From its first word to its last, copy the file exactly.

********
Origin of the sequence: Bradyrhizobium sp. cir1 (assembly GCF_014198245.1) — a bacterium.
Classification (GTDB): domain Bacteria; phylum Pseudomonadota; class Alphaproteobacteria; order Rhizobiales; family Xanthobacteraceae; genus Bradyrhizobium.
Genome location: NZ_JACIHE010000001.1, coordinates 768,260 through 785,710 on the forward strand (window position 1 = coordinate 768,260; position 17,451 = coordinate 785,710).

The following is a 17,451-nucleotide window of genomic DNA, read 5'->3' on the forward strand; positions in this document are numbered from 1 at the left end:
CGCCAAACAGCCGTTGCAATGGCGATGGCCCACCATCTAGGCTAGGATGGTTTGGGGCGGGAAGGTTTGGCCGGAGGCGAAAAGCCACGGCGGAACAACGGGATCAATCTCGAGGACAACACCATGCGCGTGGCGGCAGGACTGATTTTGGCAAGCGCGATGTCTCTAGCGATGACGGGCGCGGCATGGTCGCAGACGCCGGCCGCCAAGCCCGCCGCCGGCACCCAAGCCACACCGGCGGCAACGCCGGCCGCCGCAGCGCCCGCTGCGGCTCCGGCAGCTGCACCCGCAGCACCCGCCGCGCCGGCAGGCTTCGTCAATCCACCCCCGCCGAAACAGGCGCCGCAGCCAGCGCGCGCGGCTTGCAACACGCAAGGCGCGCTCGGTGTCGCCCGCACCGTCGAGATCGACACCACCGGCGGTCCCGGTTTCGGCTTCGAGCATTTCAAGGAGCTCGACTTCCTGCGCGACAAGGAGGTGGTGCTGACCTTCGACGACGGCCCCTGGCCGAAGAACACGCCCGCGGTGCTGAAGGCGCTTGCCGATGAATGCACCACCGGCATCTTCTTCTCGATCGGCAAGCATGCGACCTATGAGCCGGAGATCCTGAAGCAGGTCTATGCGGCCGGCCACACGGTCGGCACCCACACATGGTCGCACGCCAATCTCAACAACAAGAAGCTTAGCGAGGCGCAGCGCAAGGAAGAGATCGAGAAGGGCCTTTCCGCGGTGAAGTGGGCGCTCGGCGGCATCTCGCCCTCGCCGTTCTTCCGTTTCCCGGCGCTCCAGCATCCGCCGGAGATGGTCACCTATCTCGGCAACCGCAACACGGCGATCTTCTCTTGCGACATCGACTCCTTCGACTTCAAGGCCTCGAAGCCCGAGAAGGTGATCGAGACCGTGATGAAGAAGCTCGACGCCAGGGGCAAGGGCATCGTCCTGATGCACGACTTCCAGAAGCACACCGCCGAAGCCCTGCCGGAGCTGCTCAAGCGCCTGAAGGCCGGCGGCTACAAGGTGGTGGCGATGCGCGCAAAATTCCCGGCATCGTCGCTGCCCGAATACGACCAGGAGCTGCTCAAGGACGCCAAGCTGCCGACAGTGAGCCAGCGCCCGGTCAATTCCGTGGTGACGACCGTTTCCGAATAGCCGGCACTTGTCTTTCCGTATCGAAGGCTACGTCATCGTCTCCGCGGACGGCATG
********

Origin of the sequence: Bradyrhizobium sp. cir1 (assembly GCF_014198245.1) — a bacterium.
Classification (GTDB): domain Bacteria; phylum Pseudomonadota; class Alphaproteobacteria; order Rhizobiales; family Xanthobacteraceae; genus Bradyrhizobium.
Genome location: NZ_JACIHE010000001.1, coordinates 768,260 through 785,710 on the forward strand (window position 1 = coordinate 768,260; position 17,451 = coordinate 785,710).

The following is a 17,451-nucleotide window of genomic DNA, read 5'->3' on the forward strand; positions in this document are numbered from 1 at the left end:
CGCCAAACAGCCGTTGCAATGGCGATGGCCCACCATCTAGGCTAGGATGGTTTGGGGCGGGAAGGTTTGGCCGGAGGCGAAAAGCCACGGCGGAACAACGGGATCAATCTCGAGGACAACACCATGCGCGTGGCGGCAGGACTGATTTTGGCAAGCGCGATGTCTCTAGCGATGACGGGCGCGGCATGGTCGCAGACGCCGGCCGCCAAGCCCGCCGCCGGCACCCAAGCCACACCGGCGGCAACGCCGGCCGCCGCAGCGCCCGCTGCGGCTCCGGCAGCTGCACCCGCAGCACCCGCCGCGCCGGCAGGCTTCGTCAATCCACCCCCGCCGAAACAGGCGCCGCAGCCAGCGCGCGCGGCTTGCAACACGCAAGGCGCGCTCGGTGTCGCCCGCACCGTCGAGATCGACACCACCGGCGGTCCCGGTTTCGGCTTCGAGCATTTCAAGGAGCTCGACTTCCTGCGCGACAAGGAGGTGGTGCTGACCTTCGACGACGGCCCCTGGCCGAAGAACACGCCCGCGGTGCTGAAGGCGCTTGCCGATGAATGCACCACCGGCATCTTCTTCTCGATCGGCAAGCATGCGACCTATGAGCCGGAGATCCTGAAGCAGGTCTATGCGGCCGGCCACACGGTCGGCACCCACACATGGTCGCACGCCAATCTCAACAACAAGAAGCTTAGCGAGGCGCAGCGCAAGGAAGAGATCGAGAAGGGCCTTTCCGCGGTGAAGTGGGCGCTCGGCGGCATCTCGCCCTCGCCGTTCTTCCGTTTCCCGGCGCTCCAGCATCCGCCGGAGATGGTCACCTATCTCGGCAACCGCAACACGGCGATCTTCTCTTGCGACATCGACTCCTTCGACTTCAAGGCCTCGAAGCCCGAGAAGGTGATCGAGACCGTGATGAAGAAGCTCGACGCCAGGGGCAAGGGCATCGTCCTGATGCACGACTTCCAGAAGCACACCGCCGAAGCCCTGCCGGAGCTGCTCAAGCGCCTGAAGGCCGGCGGCTACAAGGTGGTGGCGATGCGCGCAAAATTCCCGGCATCGTCGCTGCCCGAATACGACCAGGAGCTGCTCAAGGACGCCAAGCTGCCGACAGTGAGCCAGCGCCCGGTCAATTCCGTGGTGACGACCGTTTCCGAATAGCCGGCACTTGTCTTTCCGTATCGAAGGCTACGTCATCGTCTCCGCGGACGGCATG